Asynchronous Processing and Multithreading in Apache Samza, Part II: Experiments and Evaluation

January 6, 2017

This post is the second in a series discussing asynchronous processing and multithreading in Apache Samza. In the previous post, we explored the design and architecture of the new AsyncStreamTask API and the asynchronous event loop. In this post, we will focus on the study of the performance of this feature with benchmark Samza jobs. Some of the interesting questions are:

  1. Can Samza scale well when a job is doing asynchronous remote I/O, or using multithreading?
  2. Does the capability of out-of-order processing increase the parallelism?
  3. By building first-class support for asynchronous processing, does it impact the performance of existing synchronous jobs?

We did the experiments for jobs with remote data access, local data access, and CPU-bound computations. To summarize what we found:

  • Experiments with remote I/O jobs show superior performance: the benchmark job is able to scale linearly with the increase of parallelism. Async I/O support further enhances the CPU utilization.
  • Experiments with RocksDB jobs show certain performance benefits when RocksDB access is frequent. But the performance improvement is far from linear.
  • For existing CPU-bound jobs, results show that the cost of synchronization is negligible when running all tasks on the event loop thread. When the job is running in the thread pool with short CPU-bound process tasks, the performance degrades significantly.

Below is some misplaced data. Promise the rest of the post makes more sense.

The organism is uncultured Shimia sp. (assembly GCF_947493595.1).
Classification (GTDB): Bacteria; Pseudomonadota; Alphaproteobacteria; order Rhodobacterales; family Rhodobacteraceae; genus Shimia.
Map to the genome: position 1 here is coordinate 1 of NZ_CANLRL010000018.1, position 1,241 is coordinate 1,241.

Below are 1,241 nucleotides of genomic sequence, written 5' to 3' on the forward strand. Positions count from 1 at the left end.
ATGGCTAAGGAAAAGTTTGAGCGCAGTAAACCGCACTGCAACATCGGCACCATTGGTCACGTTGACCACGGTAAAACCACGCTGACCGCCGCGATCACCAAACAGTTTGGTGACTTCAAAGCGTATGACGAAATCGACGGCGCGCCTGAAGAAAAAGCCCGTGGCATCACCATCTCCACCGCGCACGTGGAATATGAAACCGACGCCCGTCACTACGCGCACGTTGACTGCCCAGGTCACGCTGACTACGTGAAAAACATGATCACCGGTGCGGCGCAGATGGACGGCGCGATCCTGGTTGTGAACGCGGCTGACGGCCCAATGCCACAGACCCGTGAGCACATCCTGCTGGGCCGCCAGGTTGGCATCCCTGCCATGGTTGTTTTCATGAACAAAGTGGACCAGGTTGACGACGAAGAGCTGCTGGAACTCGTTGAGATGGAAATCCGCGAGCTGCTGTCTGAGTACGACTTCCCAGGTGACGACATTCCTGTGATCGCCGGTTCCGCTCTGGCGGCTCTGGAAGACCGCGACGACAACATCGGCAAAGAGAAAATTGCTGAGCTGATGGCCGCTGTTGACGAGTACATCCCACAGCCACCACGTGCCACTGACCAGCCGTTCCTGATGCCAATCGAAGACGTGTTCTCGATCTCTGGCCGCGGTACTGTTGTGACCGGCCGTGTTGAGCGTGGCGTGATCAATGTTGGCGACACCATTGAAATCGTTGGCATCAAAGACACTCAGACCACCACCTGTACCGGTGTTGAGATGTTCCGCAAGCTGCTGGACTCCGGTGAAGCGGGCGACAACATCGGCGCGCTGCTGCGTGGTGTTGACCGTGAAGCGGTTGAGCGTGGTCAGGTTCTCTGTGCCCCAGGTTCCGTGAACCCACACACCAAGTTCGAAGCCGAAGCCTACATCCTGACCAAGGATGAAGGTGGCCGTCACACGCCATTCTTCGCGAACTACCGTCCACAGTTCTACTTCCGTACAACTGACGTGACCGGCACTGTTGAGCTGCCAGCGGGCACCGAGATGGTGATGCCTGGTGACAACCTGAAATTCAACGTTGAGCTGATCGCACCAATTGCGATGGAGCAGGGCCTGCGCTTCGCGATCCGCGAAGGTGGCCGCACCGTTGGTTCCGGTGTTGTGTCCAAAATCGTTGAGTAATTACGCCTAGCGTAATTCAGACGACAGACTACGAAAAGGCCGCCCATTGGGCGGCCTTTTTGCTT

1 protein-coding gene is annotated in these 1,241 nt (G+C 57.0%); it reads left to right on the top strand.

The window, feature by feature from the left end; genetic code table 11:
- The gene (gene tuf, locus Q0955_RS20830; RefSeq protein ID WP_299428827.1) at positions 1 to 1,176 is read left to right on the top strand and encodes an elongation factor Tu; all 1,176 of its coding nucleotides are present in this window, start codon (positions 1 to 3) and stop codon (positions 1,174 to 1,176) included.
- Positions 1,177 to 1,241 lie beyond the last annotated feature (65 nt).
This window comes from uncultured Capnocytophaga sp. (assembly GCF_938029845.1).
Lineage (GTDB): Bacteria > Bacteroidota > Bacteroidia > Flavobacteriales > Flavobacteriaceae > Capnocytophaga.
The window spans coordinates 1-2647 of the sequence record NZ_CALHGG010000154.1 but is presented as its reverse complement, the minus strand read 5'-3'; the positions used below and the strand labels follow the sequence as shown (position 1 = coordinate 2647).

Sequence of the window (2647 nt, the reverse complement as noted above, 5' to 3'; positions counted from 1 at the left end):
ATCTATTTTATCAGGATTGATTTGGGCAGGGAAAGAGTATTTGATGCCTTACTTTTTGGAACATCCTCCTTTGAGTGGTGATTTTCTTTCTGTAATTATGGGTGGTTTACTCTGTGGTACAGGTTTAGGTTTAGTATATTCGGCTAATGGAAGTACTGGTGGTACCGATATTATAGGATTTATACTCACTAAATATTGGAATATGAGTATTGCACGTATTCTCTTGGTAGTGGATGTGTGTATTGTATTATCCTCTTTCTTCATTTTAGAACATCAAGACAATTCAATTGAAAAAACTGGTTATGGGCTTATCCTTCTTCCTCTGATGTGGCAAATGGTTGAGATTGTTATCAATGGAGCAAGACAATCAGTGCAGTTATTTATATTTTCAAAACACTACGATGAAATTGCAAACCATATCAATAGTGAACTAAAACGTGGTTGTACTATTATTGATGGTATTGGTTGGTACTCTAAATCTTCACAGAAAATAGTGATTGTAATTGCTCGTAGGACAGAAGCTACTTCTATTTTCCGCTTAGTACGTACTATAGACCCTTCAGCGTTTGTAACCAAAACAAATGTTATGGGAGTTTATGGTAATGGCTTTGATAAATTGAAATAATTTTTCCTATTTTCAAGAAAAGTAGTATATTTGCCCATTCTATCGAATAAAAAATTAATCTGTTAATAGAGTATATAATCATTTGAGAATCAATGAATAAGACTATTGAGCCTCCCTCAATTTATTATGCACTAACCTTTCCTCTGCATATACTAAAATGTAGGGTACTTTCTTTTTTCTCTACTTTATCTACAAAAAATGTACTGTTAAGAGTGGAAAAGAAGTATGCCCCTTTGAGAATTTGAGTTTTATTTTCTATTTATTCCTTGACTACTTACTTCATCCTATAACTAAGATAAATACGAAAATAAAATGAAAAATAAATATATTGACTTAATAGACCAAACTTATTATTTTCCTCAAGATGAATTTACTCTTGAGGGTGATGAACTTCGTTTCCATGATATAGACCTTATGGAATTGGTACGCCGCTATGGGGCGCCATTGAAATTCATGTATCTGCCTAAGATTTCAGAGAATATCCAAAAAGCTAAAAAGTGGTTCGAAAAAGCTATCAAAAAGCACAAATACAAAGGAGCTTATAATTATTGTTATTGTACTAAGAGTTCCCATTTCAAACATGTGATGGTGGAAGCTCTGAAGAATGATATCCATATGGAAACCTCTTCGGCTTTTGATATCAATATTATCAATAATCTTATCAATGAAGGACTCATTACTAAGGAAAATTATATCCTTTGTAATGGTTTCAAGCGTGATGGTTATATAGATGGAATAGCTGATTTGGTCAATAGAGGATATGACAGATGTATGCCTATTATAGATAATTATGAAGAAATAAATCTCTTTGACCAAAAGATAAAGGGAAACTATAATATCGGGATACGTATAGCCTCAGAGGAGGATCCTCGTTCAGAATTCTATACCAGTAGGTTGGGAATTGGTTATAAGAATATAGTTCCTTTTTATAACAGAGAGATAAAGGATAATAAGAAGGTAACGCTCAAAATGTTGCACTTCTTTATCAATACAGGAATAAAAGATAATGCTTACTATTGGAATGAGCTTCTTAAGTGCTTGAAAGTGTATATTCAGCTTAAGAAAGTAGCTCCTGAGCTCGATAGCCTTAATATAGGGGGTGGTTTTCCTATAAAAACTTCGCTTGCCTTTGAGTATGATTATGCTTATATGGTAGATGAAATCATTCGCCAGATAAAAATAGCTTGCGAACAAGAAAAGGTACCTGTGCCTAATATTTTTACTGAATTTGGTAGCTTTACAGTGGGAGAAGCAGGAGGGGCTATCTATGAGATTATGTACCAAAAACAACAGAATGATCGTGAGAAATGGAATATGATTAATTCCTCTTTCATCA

Part I: Remote I/O

We use a remote job which consumes a PageViewEvent topic of 10 partitions, and then request the member’s inbox information for each event using REST calls. The call duration varies from 1ms to 200ms. The job runs on a single worker-node Yarn cluster with one container (one core) and 1GB memory.

The baseline of the process rate is about 20 messages/sec, which is measured when running all tasks in the legacy sequential execution model of Samza.

Experiment results
We tested both the blocking I/O and asynchronous I/O cases.

  • Blocking I/O: The following figure shows the performance enhancements from baseline to multithreaded execution. Initial thread pool size is 10, same as partition count. The process rate goes up to above 250 messages/sec. To test the concurrency within a task, we further increase the task max concurrency to 3. We also increase the thread pool size to be 30, so each task can process 3 messages in parallel. The process rate goes above 1,000.
  • async21
  • Async I/O: To evaluate the performance for asynchronous I/O, we use the asynchronous I/O client of in an AsyncStreamTask. This client uses efficient non-blocking HTTP connections and does not require threads waiting for I/O completion. We set task max concurrency to be 1 first, and then increased it to be 3. The results are similar to the previous experiment with thread pool size 10 and then 30, and the resource utilization of CPU and memory is much less, since there are no additional threads waiting for I/O.
  • async22

Part II: RocksDB